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County schools projecting significant increase in student enrollment

Albemarle County schools is expected to hire an additional 30 teachers for the next school year to accommodate an unexpected burst of enrollment growth.

“That is a historically high number,” said said Rosalyn Schmitt, chief operating officer for the school division, on Wednesday.

The division is expecting an extra 200 students for next school year. That’s on top of the unexpected growth in the current school year, when the county enrolled 300 students more than it projected.

“That’s a budget-to-budget increase of 500 students,” Schmitt said. “For us, that’s large.”

Schmitt discussed the division’s five-year financial forecast with the Albemarle County School Board and Board of Supervisors Wednesday during the final joint meeting between the boards before budget proposals for the next fiscal year are unveiled. The elected officials also talked about the county’s five-year capital improvement program and revenue forecasts.

During a discussion of the county’s overall five-year revenue assumptions, Steven Allshouse, the county’s manager of economic analysis and forecasting, said that the economy looks decent for the rest of the fiscal year, which ends in July.

“There might be, capital m, might be, a slow down in FY 21 or FY 22. … That being said, I don’t think that we will see a slow down or downturn anywhere near as severe as the last recession,” he said.

The county schools are expecting an additional $5.7 million in local and state revenue for fiscal year 2021. That would still leave the school system with a funding gap of $4.4 million, which does not factor in any new budget proposals.

Cost increases for the next fiscal year include $1.4 million for the state pension system and $1.6 million to bump minimum wage to $12.75 for the lowest-paid county school employees and adjust the salary scale accordingly.

The school system also is budgeting for 2% raises for teachers and staff. Other cost drivers are student enrollment, the complexity in special education cases and growth in the number of English language learners.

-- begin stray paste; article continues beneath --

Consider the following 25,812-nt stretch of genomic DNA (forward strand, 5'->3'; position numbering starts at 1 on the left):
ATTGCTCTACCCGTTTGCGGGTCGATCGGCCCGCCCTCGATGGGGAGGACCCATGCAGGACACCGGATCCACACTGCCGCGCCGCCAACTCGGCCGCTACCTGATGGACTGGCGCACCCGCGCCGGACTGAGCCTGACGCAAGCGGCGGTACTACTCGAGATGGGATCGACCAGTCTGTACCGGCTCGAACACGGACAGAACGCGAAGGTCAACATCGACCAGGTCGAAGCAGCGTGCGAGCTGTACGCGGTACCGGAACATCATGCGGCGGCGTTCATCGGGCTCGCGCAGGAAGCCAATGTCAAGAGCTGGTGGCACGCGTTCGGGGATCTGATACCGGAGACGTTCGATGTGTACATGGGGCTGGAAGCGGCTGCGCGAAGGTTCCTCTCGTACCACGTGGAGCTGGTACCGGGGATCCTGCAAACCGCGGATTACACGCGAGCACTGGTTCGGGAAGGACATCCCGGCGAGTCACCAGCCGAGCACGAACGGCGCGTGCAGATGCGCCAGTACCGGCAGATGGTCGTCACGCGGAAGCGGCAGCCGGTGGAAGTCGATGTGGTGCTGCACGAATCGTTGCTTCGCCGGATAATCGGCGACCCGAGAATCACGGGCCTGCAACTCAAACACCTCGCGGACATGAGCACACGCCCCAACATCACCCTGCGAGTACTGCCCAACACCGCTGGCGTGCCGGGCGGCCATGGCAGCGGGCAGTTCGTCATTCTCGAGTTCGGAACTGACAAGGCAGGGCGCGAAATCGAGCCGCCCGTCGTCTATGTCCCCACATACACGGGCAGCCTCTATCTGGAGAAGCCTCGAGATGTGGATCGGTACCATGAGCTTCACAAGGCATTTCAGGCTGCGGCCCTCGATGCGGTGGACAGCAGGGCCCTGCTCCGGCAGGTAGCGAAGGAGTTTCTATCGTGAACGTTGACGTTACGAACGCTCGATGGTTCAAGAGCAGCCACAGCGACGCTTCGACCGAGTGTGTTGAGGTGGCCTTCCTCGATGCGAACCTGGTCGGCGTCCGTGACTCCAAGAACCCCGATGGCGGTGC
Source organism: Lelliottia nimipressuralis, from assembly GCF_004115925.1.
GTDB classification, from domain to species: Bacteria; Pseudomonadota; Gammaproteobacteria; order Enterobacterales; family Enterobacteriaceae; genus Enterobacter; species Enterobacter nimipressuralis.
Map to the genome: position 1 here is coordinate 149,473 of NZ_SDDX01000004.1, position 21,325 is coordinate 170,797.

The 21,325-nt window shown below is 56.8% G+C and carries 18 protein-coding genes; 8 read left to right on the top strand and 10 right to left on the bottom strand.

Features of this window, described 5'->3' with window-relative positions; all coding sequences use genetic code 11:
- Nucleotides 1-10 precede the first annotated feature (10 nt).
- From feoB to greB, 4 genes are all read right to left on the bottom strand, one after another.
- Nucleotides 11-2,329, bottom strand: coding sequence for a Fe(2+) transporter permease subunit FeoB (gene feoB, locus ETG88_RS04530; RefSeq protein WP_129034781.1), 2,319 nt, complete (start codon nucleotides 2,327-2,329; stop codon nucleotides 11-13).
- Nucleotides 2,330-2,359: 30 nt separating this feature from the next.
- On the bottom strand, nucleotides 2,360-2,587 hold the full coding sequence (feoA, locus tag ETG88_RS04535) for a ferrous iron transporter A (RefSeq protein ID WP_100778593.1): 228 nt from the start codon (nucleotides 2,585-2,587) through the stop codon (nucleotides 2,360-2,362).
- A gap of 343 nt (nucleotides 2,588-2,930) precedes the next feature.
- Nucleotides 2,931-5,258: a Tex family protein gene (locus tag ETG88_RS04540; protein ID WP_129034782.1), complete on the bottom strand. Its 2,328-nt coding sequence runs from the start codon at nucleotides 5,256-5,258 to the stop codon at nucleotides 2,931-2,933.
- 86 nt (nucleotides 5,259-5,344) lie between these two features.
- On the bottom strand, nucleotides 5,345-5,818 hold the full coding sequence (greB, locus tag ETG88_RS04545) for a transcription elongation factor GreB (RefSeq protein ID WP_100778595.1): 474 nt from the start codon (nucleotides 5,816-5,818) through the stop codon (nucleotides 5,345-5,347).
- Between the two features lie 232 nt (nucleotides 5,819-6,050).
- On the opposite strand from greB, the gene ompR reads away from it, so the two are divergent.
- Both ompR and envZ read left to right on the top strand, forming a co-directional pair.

More than 14,000 students are enrolled in Albemarle County schools this year. For the 2020-21 school year, the division is expecting 14,236 students. By the 2024-25 school year, enrollment is projected at 14,984 students.

Schmitt said that predicting the number of kindergartners is harder than for any other student group. This year, 100 more students than projected showed up in that grade.

“That’s historically high,” she said.

To support the additional students, Schmitt said the division is expecting $3.4 million more from the state, for a total support level of $53.9 million. State support accounts for 26.8% of division revenue.

Jack Jouett Supervisor Diantha McKeel said the state needs to step up and provide more funding for local schools. Other Supervisors and School Board members agreed.

“… Every cent that the state pays toward education is money we don’t have to spend locally, and we’re supplanting right now a lot of money that the state has not been stepping up to pay,” McKeel said.

According to School Board members, education funding has not rebounded since the recession and is $600 less per student compared with 2009 funding levels.

“We need to get the state to commit to more education funding,” said Steve Koleszar, the school board member for the Scottsville district.

Schools Superintendent Matt Haas will present his funding request Jan. 23, and the School Board will finalize that request Feb. 4.

The county’s CIP Advisory Committee, which includes Supervisors and School Board members, recommended that a transportation leveraging program, economic development public-private partnerships and expansions at Cale and Crozet elementaries be the top new capital projects for the next five years. Those projects would total an additional $55 million over five years of the Capital Improvement Program.

County budget director Lori Allshouse said those projects could cost an estimated five cent increase on the real estate tax rate, which could be done as one cent per year between 2020 and 2024.

“This isn’t a tax rate increase,” she said. “This is just a planning number of what would be the equivalent tax rate that would be required.”

Supervisor Liz Palmer said she was concerned about the recycling convenience center not being included in the CIP because the committee has been working on it for years. It tied for sixth in the rankings.

“I have to say, I’m extremely disappointed in just throwing out everything under that … all these small things,” she said.

Supervisor Ann H. Mallek said it is possible some reserve funds or economic development funds could be used to “jump start it.”

“The observation I would make is politics is the art of having to make hard choices with limited resources,” Supervisor Rick Randolph said.

On Dec. 4, the Board of Supervisors will hold a work session about the five-year fiscal plan.


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